Vincent J. Shippy was born in Hull Township, Portage County, Wisconsin, January 30, 1889. His parents were John and Josephine (Krygrier) Shippy, both of whom were born in Poland. The mother of Doctor Shippy accompanied her parents to the United States in 1855. They settled first at Dunkirk, New York, from which place they came to Portage County, Wisconsin, where they spent the rest of their lives, the maternal grandmother of Doctor Shippy surviving until 1914 and passing away when aged ninety-one years. The paternal grandparents were very early settlers also in Portage County and died here. The parents of Doctor Shippy were married in Hull Township and the father was engaged for a number of years in farm pursuits and then became somewhat prominent in politics, served efficiently in numerous local offices and then was elected county register of deeds, after which he resided at Stevens Point, where he was interested in a grocery business. His death occurred here in 1904, at the age of fifty-two years. The mother of Doctor Shippy resides with her son Casimir, who is a Catholic priest at Flintville, Wisconsin. There were eleven children in the family and the following survive: Vincent J., Casimir, Mary, Frank and Catherine. All were reared in the Polish Catholic Church.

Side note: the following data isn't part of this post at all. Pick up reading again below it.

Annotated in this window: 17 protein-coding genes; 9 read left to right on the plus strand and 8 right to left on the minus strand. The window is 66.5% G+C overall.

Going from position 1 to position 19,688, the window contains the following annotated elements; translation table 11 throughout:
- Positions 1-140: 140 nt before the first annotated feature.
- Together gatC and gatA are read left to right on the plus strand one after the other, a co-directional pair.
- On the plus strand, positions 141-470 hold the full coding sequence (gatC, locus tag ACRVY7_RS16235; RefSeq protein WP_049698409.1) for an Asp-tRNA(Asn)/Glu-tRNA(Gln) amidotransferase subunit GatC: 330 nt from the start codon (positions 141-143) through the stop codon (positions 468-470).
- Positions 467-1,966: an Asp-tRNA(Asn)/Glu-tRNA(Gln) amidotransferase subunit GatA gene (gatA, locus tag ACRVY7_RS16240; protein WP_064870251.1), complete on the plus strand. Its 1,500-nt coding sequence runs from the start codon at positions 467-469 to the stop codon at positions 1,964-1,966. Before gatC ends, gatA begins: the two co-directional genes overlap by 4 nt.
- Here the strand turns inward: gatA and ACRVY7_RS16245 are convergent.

Vincent J. Shippy attended both the parochial and public schools at Stevens Point and in 1908 was graduated from the city high school and then entered Marquette Medical College, Milwaukee, from which institution he was graduated in 1912. He spent the next two years gaining valuable experience as an interne in St. Mary's Hospital at Green Bay, Wisconsin, and thus prepared returned to Stevens Point and in 1914 opened his office at No. 117½ North Second Street. Aside from a substantial private practice which he has already built up Doctor Shippy is engaged as examining physician for the Catholic Order of Foresters, and is one of the active and earnest members of the county and state medical societies. He belongs to St. Peter's Church Society and to the Polish Alliance. He was one of the first to respond to the call for physicians in the World War, has a commission as a first lieutenant in the Medical Reserve Corps, and skillfully and willingly did his part both in the United States and beyond the sea.